On the way home, thogugh, we stopped at a junk shop in Zushi that was overflowing with beat-up shoji screens, multi-drawered Japanese bureaus needing refinishing, nearly complete sake-cup sets, used kimonos, Godzilla cigarette lighters, and other detritus of daily Japanese life. It was far and away the most culturally illuminating part of the day. A slack-jawed boy who had been playing catch with his buddy the whole time we browsed (“so much for the workaholic stereotype,” John said under his breath) sold me an abacus, which I will have to ask Daisuke how to use.

Dinner was another eye-opener. John and I walked to the port area of Hayama, which is a formerly funky, quickly gentrifying part of town. All the places we wanted to eat were closed for some reason, though, so, starving, we found ourselves in front of a Denny’s, and decided to go in.

John had been before, so he knew what to expect, but I was completely unprepared for a Japanese Dennys. Except for the color scheme and the modest prices, almost nothing was familiar. Beer was served. Waiters bowed. Waves broke against the beach right outside the restaurant. The menu was almost completely Japanese favorites (I had pork stir-fried with ginger, for example), and portions were small.

And no, I don’t know if you get a free meal on your birthday. I didn’t have the vocabulary to ask.

Today's photos

Wednesday, May 17, 2006

Big in Japan

Today’s main objective was to see the Daibutsu, the Big Buddha of Kamakura. It’s a bronze statue, 30 feet high, constructed in 1252. It’s hollow, and for an extra 20 Yen--about 18 cents--you can go inside.

There are easy ways to get there, including buses and a small local train, but my father is fond of saying that sometimes the hard way is the easy way. This always seemed like a kind of koan to me, so I thought it might apply. I’m pretty sure, though, that we really did pick the hard way. We took a hiking trail that claims to only be 3 kilometers long, but it seemed a lot longer. It was hilly and muddy and flanked by steep drop-offs that reminded me that I’m not in the litigious United States any more. It was also beautiful, passing by various shrines and temples, including one that was a sort of 13th-century women’s shelter. (Women couldn’t get divorced legally, but if they spent 3 years living at this temple, they were declared divorced by local authorities.) We saw lots of torii gates, lots of altars, and lots of people actively praying and making offerings.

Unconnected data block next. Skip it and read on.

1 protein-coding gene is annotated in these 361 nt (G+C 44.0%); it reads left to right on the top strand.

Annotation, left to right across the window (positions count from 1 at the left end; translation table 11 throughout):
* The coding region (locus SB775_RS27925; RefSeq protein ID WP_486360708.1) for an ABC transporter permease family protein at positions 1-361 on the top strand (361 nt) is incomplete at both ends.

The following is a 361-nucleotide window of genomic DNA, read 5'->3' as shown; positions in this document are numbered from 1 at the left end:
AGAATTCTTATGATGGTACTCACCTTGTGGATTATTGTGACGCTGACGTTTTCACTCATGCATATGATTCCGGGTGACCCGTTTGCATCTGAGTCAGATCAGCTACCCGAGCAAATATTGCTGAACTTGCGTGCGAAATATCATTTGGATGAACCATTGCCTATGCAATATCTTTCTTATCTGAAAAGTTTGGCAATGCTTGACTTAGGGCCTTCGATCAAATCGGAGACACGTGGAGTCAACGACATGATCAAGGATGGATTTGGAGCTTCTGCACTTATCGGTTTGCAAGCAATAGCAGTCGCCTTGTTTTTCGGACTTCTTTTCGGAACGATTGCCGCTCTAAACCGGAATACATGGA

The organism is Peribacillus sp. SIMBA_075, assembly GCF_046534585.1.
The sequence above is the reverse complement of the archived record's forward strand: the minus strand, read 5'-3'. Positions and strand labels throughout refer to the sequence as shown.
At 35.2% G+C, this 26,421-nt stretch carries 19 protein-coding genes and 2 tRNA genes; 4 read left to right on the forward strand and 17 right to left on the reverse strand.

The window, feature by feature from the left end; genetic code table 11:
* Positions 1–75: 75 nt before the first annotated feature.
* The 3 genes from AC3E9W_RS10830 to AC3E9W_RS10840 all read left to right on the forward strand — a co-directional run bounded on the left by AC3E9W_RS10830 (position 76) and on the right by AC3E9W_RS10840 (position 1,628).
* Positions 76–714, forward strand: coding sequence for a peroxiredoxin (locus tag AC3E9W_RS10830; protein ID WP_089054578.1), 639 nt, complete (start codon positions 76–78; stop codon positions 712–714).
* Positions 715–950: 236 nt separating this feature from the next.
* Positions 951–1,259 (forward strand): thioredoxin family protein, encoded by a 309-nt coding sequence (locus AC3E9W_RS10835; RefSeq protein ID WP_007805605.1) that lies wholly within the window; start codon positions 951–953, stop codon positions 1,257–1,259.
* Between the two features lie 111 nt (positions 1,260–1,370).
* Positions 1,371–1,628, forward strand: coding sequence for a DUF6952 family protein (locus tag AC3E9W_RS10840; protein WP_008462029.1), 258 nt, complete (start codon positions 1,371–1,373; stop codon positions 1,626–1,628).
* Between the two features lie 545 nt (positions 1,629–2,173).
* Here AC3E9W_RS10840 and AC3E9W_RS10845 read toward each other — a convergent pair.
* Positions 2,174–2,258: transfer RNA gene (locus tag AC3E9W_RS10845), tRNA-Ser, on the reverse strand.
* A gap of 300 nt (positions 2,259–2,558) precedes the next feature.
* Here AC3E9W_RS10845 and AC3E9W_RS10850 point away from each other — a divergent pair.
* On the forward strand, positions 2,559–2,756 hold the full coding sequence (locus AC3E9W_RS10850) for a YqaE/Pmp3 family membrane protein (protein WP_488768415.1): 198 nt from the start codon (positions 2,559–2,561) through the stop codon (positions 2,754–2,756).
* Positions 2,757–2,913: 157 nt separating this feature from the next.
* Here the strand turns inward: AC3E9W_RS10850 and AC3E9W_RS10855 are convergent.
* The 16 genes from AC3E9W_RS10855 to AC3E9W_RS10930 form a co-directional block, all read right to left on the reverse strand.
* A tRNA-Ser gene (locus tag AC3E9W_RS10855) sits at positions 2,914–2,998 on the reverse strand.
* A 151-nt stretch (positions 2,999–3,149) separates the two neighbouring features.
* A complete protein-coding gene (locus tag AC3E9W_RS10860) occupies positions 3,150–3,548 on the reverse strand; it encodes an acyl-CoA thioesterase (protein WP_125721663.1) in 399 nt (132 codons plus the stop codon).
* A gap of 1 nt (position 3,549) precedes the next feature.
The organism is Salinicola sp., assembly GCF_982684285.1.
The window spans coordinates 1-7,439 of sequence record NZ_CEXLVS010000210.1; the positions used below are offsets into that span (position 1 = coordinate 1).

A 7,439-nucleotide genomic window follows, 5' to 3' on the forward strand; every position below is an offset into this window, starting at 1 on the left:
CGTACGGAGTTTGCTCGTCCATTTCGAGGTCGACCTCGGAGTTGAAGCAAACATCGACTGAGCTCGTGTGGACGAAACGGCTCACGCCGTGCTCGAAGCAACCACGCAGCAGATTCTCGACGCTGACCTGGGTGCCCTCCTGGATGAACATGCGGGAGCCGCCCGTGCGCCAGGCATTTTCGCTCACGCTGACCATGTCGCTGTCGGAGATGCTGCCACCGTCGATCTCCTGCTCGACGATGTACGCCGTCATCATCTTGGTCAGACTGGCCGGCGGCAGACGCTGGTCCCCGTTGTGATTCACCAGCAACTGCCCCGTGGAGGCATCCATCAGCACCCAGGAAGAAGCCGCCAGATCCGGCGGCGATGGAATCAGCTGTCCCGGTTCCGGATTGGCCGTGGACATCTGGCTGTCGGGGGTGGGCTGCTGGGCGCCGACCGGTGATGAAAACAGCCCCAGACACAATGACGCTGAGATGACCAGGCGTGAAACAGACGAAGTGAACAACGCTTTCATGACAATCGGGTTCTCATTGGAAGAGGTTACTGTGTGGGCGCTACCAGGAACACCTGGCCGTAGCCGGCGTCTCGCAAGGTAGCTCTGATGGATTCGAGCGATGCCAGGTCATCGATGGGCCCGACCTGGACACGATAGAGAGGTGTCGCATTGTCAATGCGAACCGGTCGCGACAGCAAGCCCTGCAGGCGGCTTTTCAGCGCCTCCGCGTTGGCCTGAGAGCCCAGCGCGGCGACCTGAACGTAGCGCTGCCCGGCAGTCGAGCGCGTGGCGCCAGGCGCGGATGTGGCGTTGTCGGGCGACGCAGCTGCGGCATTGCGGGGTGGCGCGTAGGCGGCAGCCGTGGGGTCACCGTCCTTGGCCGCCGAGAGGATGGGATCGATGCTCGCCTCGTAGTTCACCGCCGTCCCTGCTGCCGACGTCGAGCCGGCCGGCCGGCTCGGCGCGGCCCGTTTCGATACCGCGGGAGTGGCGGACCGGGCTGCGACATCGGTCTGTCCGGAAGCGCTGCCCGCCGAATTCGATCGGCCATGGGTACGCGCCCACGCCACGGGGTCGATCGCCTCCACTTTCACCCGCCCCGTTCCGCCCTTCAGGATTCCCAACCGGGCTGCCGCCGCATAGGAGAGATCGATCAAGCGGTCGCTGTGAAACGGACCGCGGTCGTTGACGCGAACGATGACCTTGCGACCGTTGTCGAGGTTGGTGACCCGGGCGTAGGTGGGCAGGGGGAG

After all the walking we did on the trail and in the town of Kamakura, we needed to collapse for a while after lunch, but later in the day we went to a shrine near John’s house in Zushi. It’s a Shinto shrine, right on the water, and it has a haunting Torii gate on a small set of rocks far out to sea. I think the idea is to provide a gateway to the shrine to anyone coming from the water. A number of sculptures are on the shore, and it’s tempting to guess that the people who built it were fishermen looking for protection from the Pacific. Now, however, the only thing anyone on this stretch needs protecting from is all the dogs being walked on the sand. It’s very peaceful and a visit is a nice way to wind down a scurrying-around kind of day.

Here is my photo gallery from today.

Tuesday, May 16, 2006

First Day

Today, John and I visited Kamakura, a few JR train stops from Hayama. Kamakura is usually described as a good day-trip from Tokyo, but there’s enough to do that it would be better to spend the night. John and I have the luxury of spending three whole days only a few minutes away, so we’re not breaking our necks to see everything. John of course has seen most of this before, but he hasn’t photographed everything he wants to yet, so in a way it’s new to him, too.

We first went to the Hachimangu Shrine, which is at the end of a long, narrow, cherry-tree lined pedestrian walkway. Like all Shinto shrines, it has an enormous Torii gate (wooden, red, with a double crossbar) in front of it. It’s a popular spot for school trips, and it was hard to get photos without little yellow-hatted ducklings all over the place. A few tried out “hellos” on us, but it was refreshing to be in Asia and not feel like a Bigfoot sighting.

The next stop was the Hase Kannon temple, a Buddhist temple dedicated to the goddess of Mercy. The statue of her is 30 feet high and has 11 heads. And it’s 1200 years old. What really makes this temple interesting (I was going to say “unique,” but John says this is actually common) is that the grounds are covered with statues of Jizo. According to John’s partner, Jizo was originally considered a sort of patron saint of travelers, but somehow the concept got caught up in the idea of life being a journey, and now Jizo is known as the guardian of children. At this particular temple, however the statues are left in honor not just of any children, but specifically to remember miscarried or stillborn children. The atmosphere isn’t morbid, but it is solemn, and it’s just another reminder that I’m in a very different kind of place.

On a lighter note, we had lunch at a soba noodle restaurant in the hills overlooking Kamakura. The restaurant, called Raitei, is in a 400-year-old wooden building that used to be a private home in Yokahama (how they ever got it up the hill, which a bus could barely navigate, is beyond me). As if that wasn’t cool enough, the garden surrounding the building is great for walking. I’m not normally a garden kind of gal, but this garden is not centered around the foliage. It’s pretty overgrown, but it hides all sorts of sculptural surprises, and you feel like Indiana Jones when you explore and suddenly find a nest of stone bodhisattvas half reclaimed by vines.